HANGZHOU, Aug. 5 (Xinhua) -- Australian Timothy Clancy has become a local celebrity in east China's Hangzhou for his online videos.
In the bilingual program, "Tim brings you around West Lake," Clancy, 31,shows popular venues for morning exercises, how to bargain at the market and make rice dumplings, and introduces viewers to West Lake Longjing, one of the most famous green tea brands produced near the city's West Lake.
"I thought it would be interesting to tell stories about Hangzhou from a foreigner's point of view so that more people fall in love with it like I have," he explained in fluent Chinese.
Supported by the local government, he has released 12 episodes on the official "Beautiful West Lake" microblog as well as on streaming video players such as Youku.
"Through the program, Chinese friends are expected to learn some pure oral English, and Westerners can learn about the beauty of Hangzhou," he said.
As Hangzhou, capital of east China's Zhejiang Province, prepares to host the 2016 G20 summit on Sept. 4 and Sept. 5, foreign residents like Clancy have joined the volunteers to teach English and spread Chinese culture.
Despite being an Australian, Clancy did not have a lot of feelings about the 2014 G20 summit in Brisbane, but he said it was "an honor" to be part of the event this time in Hanghzou, his "second hometown."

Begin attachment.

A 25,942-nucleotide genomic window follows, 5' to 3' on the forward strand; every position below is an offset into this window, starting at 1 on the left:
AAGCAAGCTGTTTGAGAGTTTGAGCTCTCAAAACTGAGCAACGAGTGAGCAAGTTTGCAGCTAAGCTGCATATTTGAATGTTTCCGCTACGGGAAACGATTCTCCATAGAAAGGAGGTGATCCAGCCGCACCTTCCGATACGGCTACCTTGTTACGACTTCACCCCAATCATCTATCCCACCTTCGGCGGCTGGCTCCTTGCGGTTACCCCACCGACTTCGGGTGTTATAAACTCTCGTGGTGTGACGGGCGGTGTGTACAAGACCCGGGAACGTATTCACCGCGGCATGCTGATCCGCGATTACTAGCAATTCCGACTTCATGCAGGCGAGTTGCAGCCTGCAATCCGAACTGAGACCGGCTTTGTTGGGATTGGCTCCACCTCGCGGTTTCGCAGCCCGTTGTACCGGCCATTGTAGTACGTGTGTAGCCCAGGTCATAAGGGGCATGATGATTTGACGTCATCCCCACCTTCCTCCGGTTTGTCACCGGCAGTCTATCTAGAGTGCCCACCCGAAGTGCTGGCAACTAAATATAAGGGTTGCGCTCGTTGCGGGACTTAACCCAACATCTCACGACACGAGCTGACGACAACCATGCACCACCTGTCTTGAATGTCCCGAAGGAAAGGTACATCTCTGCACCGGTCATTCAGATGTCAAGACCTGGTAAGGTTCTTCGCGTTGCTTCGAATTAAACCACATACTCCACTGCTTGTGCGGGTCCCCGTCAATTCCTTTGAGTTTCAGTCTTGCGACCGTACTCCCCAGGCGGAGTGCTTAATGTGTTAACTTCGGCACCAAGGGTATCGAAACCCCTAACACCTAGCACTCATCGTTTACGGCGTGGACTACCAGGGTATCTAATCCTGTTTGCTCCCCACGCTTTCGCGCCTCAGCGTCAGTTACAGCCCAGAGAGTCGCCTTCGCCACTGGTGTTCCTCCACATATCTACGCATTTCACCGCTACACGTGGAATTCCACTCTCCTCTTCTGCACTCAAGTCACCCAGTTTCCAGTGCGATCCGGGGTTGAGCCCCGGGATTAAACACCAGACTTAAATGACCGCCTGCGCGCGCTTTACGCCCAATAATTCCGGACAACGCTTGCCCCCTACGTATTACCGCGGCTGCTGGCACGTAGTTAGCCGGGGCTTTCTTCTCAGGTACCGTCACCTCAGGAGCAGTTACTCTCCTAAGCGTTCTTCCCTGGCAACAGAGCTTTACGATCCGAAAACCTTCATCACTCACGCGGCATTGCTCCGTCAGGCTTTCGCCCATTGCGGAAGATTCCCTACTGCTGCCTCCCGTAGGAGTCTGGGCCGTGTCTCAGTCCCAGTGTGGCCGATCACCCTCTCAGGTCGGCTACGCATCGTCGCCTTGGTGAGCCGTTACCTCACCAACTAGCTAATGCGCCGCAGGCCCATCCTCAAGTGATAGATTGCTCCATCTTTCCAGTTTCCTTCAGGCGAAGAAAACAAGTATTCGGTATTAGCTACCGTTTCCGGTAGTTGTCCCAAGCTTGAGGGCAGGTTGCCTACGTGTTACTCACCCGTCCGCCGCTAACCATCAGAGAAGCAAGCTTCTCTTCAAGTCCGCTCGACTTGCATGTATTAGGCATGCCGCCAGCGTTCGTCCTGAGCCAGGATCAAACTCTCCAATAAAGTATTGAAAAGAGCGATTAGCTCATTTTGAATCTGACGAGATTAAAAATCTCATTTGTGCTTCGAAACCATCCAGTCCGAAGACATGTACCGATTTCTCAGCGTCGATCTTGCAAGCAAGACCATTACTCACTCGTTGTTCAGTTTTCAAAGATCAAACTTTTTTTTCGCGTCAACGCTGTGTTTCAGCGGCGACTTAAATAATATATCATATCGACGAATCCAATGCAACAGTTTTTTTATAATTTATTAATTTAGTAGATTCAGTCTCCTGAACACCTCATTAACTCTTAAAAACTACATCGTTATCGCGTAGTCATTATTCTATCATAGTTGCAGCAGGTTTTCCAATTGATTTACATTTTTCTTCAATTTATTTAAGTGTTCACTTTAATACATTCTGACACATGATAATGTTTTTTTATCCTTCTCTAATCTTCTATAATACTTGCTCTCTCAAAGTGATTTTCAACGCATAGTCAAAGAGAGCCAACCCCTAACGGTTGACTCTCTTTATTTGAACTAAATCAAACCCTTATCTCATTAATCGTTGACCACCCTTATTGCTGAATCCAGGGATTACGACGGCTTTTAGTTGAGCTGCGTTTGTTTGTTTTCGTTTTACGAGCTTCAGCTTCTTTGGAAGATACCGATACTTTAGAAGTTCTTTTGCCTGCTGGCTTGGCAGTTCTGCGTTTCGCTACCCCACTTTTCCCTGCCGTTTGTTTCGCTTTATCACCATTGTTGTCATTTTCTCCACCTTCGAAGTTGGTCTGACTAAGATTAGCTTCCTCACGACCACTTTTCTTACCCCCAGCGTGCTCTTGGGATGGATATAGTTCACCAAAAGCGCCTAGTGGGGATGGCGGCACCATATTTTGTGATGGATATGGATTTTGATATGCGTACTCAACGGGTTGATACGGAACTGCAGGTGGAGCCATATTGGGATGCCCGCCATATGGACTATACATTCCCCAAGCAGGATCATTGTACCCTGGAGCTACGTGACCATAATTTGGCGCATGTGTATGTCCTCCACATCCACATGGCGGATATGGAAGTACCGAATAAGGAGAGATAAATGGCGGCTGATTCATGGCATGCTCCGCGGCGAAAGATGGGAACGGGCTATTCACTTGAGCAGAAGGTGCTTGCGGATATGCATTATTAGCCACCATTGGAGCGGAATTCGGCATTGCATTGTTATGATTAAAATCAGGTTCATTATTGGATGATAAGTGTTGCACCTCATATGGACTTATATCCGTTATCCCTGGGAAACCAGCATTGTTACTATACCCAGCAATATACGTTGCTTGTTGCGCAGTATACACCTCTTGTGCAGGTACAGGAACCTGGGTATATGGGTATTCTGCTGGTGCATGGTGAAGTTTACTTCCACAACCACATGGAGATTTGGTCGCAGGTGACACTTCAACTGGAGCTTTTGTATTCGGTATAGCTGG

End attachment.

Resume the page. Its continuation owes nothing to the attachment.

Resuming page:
He and more than 50 foreign volunteers from the United States, Russia, Italy, Republic of Korea, Ukraine and Indonesia have passed tests on etiquette, G20 basics, volunteer services and physical ability. They continue to train and rehearse in preparation for the event.
According to the organizers, foreign volunteers will serve as interpreters for the summit attendees and provide other services at the conference venue.
Born in Sydney, Clancy earned diplomas in electrical engineering and engineering management from the University of Technology Sydney. In 2007, he was struck by the landscape and history of Hangzhou while studying on an exchange at Zhejiang University, and decided to return to the city in 2011.X "I loved the campus surrounded by hills, water and trees. I could even smell the plum flowers while breathing," he recalled.
He earned a diploma in Chinese history and literature at Zhejiang University in 2011, and is now continuing for his fourth bachelor's degree, this time in clinical medicine.
His interest in volunteering was inspired in part by his Chinese wife. The couple helped start a club for Chinese and foreign volunteers in Hangzhou last year, attracting more than 120 participants from over 20 countries.
"The number of foreigners living in Hangzhou exceeds 10,000, including doctors, designers and painters. They often need help finding jobs, renting houses and seeing a doctor," he said.
To help more Chinese people learn English, Clancy and his peers have organized English lectures in communities and offices during summer vacation. He is also compiling a brochure of English translation mistakes he catches in the city.
"Some translations of road signs and bulletins are too funny," he said, adding he will submit the brochure to authorities for correction.
His dream is not limited to serving the summit. He is planning to produce another bilingual program about cultural, tourism and economic exchanges between Hangzhou and Sydney. Currently, he is seeking support from the Australian Consulate-General in Shanghai.
"I hope, with my efforts, Hangzhou will be known to the world," he said.